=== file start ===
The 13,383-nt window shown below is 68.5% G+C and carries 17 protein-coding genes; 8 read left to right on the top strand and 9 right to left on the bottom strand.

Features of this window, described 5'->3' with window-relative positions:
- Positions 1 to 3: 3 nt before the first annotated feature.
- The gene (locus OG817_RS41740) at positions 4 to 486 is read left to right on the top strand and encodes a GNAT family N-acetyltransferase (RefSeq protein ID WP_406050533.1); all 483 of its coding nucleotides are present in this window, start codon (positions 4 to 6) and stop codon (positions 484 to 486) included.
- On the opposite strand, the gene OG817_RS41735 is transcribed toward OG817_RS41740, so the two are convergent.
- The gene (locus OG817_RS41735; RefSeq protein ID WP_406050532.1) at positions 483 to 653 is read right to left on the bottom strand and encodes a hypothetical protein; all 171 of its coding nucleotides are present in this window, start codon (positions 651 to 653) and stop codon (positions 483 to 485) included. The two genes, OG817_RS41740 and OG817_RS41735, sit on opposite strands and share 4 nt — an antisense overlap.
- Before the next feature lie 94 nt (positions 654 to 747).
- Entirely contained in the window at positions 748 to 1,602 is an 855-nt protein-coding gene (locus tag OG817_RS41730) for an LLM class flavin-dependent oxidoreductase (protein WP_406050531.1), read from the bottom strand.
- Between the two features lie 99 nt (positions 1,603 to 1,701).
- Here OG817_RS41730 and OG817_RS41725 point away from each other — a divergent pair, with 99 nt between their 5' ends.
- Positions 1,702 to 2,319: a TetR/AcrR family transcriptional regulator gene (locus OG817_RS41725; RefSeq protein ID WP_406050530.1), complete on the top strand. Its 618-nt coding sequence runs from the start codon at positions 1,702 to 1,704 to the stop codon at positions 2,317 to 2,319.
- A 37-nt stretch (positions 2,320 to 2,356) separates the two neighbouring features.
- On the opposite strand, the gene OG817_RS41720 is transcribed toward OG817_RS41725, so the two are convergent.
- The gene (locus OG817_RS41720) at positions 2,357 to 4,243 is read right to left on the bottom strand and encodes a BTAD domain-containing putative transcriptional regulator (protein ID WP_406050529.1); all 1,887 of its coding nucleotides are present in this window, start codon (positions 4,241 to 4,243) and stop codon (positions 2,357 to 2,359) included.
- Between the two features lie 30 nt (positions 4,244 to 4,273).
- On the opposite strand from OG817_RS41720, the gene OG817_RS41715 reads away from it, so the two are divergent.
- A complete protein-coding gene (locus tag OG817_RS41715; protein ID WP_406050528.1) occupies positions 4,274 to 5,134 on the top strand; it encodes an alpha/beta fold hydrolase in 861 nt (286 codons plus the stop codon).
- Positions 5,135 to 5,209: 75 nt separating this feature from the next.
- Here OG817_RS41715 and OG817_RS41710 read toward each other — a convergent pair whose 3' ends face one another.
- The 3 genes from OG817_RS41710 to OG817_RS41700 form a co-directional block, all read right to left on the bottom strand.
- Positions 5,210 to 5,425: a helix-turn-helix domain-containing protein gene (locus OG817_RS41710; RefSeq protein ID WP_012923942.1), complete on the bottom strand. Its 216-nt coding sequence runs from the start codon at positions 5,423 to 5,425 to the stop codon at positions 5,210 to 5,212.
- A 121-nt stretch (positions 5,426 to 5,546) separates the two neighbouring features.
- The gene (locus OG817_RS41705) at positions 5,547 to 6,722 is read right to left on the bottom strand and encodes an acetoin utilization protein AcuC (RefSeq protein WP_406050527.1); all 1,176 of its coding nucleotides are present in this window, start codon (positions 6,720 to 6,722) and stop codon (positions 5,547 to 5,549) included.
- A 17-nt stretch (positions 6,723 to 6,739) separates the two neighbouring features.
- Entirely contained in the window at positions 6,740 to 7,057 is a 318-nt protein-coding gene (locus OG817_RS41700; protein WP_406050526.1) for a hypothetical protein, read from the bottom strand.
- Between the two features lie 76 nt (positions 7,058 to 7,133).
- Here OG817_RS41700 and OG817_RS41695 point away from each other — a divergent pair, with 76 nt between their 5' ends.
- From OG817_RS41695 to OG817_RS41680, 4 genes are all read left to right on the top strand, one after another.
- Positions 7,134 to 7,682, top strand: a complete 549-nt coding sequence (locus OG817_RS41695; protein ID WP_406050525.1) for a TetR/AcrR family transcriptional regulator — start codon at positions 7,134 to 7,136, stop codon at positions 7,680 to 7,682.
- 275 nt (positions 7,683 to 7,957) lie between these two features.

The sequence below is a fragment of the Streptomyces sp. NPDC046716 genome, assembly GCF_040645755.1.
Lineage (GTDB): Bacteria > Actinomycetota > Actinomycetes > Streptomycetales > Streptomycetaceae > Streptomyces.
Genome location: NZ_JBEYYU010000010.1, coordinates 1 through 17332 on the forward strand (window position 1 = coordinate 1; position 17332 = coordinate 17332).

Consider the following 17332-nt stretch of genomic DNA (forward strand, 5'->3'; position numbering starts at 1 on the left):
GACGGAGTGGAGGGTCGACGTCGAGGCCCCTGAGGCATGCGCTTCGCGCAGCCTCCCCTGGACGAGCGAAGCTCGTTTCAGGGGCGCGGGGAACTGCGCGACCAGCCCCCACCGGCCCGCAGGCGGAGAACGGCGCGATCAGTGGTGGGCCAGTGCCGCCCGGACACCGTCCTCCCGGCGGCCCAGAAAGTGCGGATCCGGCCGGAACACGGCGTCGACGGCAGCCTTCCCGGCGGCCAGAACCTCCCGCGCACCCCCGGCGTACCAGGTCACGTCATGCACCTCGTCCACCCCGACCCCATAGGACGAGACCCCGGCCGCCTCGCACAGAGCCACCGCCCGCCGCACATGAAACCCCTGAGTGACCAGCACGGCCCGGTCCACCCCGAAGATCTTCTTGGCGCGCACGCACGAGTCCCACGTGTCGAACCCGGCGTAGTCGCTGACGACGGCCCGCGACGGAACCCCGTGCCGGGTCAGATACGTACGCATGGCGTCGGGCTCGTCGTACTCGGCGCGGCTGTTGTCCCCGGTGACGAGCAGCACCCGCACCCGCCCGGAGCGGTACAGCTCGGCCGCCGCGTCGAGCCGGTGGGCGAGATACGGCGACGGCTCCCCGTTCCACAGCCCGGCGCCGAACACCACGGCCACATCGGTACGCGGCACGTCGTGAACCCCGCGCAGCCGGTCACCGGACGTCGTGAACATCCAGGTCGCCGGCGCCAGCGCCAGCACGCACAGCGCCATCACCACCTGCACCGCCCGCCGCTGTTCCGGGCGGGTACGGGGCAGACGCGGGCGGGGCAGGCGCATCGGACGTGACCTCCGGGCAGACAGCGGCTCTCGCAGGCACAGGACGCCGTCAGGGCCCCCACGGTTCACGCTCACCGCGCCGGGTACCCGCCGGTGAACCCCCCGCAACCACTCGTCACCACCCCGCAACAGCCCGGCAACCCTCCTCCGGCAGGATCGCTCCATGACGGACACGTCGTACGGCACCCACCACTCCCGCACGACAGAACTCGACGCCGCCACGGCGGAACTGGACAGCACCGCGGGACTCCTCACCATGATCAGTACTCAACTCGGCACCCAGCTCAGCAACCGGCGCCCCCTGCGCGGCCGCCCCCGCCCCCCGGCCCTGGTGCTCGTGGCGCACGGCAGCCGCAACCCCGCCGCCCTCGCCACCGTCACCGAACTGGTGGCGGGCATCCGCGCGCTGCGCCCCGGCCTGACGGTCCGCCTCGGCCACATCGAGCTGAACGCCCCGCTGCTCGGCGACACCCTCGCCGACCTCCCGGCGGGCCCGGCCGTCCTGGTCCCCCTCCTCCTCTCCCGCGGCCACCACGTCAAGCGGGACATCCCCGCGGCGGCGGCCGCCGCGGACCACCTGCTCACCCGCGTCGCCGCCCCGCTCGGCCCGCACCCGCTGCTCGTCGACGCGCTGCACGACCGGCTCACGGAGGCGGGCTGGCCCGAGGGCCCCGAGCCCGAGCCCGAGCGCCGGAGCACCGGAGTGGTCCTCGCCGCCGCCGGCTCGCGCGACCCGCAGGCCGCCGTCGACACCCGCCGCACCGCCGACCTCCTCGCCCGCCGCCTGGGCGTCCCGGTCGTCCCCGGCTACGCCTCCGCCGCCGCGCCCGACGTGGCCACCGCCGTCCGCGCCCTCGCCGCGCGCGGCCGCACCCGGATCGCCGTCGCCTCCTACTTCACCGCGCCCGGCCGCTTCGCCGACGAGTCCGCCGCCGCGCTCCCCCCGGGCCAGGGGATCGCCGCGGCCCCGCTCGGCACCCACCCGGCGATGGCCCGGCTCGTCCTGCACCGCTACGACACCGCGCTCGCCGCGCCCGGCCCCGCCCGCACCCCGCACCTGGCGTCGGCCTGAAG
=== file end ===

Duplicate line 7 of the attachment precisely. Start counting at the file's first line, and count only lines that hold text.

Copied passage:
- Before the next feature lie 94 nt (positions 654 to 747).